Because Stirner believes that the individual should not be subjected to any external constraints, he views all forms of government, morality, and even family as despotic. Stirner is unable to see how things such as family ties are positive or that they nurture a sense of belonging. He believes that there is a conflict between individuals (known as egoists) and all forms of social institutions.

    An important aspect of The Ego and Its Own is that Stirner likens an individual’s physical and intellectual capabilities to property rights. This means that an individual should be able to do whatever they want with both their mind and body as they are their owner. This idea is often described as 'anarchism of the mind'.

    Anarchism as a political ideology refers to a society without rule and emphasises the need to reject authority and hierarchical structures such as the state. Stirner’s anarchism of the mind follows this same ideology but instead focuses on the individual body as the site of anarchism.

    Critique of Max Stirner

    As an individualist anarchist, Stirner has faced criticism from a range of thinkers. One of the more prominent criticisms of Stirner is that he is a weak anarchist. This is because while Stirner views the state as coercive and exploitative, he also believes there is no requirement to abolish the state through revolution. This is due to Stirner’s adherence to the idea that individuals are not obliged to do anything. This position is not in line with the majority of anarchist thinking, which calls for a revolution against the state.

    Another area where Stirner faces criticism is in his support of all individual actions, regardless of their nature. The majority of anarchists argue that humans are naturally cooperative, altruistic, and morally good. However, Stirner argues that humans are moral only if it is in their self-interest to be.

    In The Ego and its Own, Stirner does not condemn actions such as murder, infanticide, or incest. He believes that these actions can all be justified, as individuals have no obligations to one another. This unwavering support for an individual to do as they please (regardless of the consequences) was the source of much of the critique of Stirner’s ideas.

    Max Stirner Quotes

    Now that you're familiar with Max Stirner's work, let's take a look at some of his most memorable quotes!

    Whoever knows how to take, to defend, the thing, to him belongs property" - The Ego and Its Own, 1844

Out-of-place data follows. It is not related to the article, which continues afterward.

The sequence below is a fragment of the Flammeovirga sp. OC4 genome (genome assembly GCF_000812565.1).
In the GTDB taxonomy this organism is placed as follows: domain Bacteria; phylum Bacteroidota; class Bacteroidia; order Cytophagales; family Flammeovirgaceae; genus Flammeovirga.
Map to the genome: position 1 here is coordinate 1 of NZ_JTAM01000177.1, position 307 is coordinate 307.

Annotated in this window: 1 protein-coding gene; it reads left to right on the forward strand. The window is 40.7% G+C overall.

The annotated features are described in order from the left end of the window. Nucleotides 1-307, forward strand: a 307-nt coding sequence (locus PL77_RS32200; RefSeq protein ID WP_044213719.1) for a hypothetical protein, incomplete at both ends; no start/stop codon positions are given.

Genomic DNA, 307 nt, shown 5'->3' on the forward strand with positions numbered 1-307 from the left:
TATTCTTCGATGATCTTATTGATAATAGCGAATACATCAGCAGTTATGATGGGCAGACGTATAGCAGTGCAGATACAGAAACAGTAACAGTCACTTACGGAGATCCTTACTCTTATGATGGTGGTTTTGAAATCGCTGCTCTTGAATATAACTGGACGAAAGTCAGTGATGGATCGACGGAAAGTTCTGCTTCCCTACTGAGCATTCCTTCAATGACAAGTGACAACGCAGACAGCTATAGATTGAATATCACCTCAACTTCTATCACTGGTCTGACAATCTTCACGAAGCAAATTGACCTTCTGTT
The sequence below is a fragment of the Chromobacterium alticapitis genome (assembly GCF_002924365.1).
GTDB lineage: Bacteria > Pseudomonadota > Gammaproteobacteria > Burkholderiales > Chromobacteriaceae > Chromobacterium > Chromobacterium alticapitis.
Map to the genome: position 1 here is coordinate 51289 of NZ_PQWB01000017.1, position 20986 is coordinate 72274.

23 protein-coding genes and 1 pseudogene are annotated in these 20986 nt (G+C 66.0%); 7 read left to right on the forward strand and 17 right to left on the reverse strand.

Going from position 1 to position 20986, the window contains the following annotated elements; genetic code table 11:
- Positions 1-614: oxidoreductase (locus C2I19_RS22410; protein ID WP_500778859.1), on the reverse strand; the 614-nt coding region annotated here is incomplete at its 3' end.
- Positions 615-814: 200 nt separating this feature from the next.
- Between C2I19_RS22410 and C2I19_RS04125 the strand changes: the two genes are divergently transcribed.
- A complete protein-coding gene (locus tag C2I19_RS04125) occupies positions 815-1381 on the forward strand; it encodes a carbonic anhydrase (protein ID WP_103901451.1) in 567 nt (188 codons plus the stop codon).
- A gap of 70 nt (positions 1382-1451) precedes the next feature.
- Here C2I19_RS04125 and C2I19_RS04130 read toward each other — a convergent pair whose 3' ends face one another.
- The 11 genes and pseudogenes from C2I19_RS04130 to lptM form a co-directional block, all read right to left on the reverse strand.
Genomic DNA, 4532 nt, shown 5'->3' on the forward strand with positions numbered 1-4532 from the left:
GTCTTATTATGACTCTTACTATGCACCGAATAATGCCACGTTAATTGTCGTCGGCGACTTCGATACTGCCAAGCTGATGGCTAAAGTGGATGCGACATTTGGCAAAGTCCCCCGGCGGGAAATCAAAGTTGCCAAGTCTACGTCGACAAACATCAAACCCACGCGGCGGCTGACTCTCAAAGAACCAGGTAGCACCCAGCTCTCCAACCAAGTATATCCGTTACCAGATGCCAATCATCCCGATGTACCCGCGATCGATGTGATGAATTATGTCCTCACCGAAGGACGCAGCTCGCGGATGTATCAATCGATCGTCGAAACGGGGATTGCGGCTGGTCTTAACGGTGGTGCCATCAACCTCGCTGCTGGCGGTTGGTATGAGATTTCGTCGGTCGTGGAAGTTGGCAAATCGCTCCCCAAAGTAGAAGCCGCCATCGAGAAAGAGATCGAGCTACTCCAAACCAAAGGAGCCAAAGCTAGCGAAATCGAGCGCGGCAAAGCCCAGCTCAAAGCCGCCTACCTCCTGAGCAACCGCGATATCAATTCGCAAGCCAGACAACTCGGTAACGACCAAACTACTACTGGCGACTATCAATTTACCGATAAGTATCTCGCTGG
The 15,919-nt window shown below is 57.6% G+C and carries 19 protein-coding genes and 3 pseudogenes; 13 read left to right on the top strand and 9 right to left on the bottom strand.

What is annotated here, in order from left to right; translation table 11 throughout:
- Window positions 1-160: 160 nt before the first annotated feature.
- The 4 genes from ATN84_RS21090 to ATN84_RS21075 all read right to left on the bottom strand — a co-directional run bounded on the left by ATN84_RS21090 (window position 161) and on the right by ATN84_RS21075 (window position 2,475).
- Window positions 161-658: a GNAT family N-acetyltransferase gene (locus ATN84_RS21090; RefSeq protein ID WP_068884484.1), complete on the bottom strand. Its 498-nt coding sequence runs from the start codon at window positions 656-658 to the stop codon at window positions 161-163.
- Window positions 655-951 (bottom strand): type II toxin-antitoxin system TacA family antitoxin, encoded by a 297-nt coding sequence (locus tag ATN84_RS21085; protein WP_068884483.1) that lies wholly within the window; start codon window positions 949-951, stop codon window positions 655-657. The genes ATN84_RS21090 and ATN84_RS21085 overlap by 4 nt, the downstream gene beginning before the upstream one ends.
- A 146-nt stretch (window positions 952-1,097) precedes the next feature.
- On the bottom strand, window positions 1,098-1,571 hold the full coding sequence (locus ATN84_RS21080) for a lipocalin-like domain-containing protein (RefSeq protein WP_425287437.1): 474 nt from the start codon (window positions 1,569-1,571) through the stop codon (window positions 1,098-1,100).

Religion itself is without genius. There is no religious genius and no one would be permitted to distinguish between the talented and the untalented in religion.” - Art and Religion, 1842

    My power is my property. My power gives me property"-The Ego and its Own, 1844

    The state calls its own violence law, but that of the individual, crime" - The Ego and its Own, 1844

    These quotes serve to reinforce Stirner's attitude to the state, the ego, personal property and coercive institutions like the church and religion.

    What do you think about Stirner's view of state violence?

    Max Stirner - Key takeaways

    • Max Stirner is a radical individualist anarchist.
    • Stirner's work The Ego and its Own likens an individual’s physical and intellectual capabilities to property rights.
    • Stirner founded Egoism, which is concerned with self-interest as the foundation of individual actions.
    • The Union of egoists is a collection of people who interact with one another only for their own self-interest. They are not bound to one another, nor do they have any obligations to one another.
    • Individualist anarchism emphasises the sovereignty and freedom of the individual above all else.
    Frequently Asked Questions about Max Stirner

    Who was Max Stirner?

    Max Stirner was a German philosopher, anarchist and founder of egoism.

    Was Max Stirner an anarchist?

    Max Stirner was indeed an anarchist but he is criticised by many for being a weak anarchist. 

    Was Max Stirner a capitalist?

    Max Stirner was not a capitalist. 

    What are Max Stirner's contributions?

    Max Stirner's main contribution is founding of Egoism. 

    What did Max Stirner believe?

    Max Stirner believed in self-interest as the foundation of an individual's actions. 

    Test your knowledge with multiple choice flashcards

    Where was Max Stirner born?

    What branch of anarchism is Max Striner credited with founding?

    What year was Stirner born?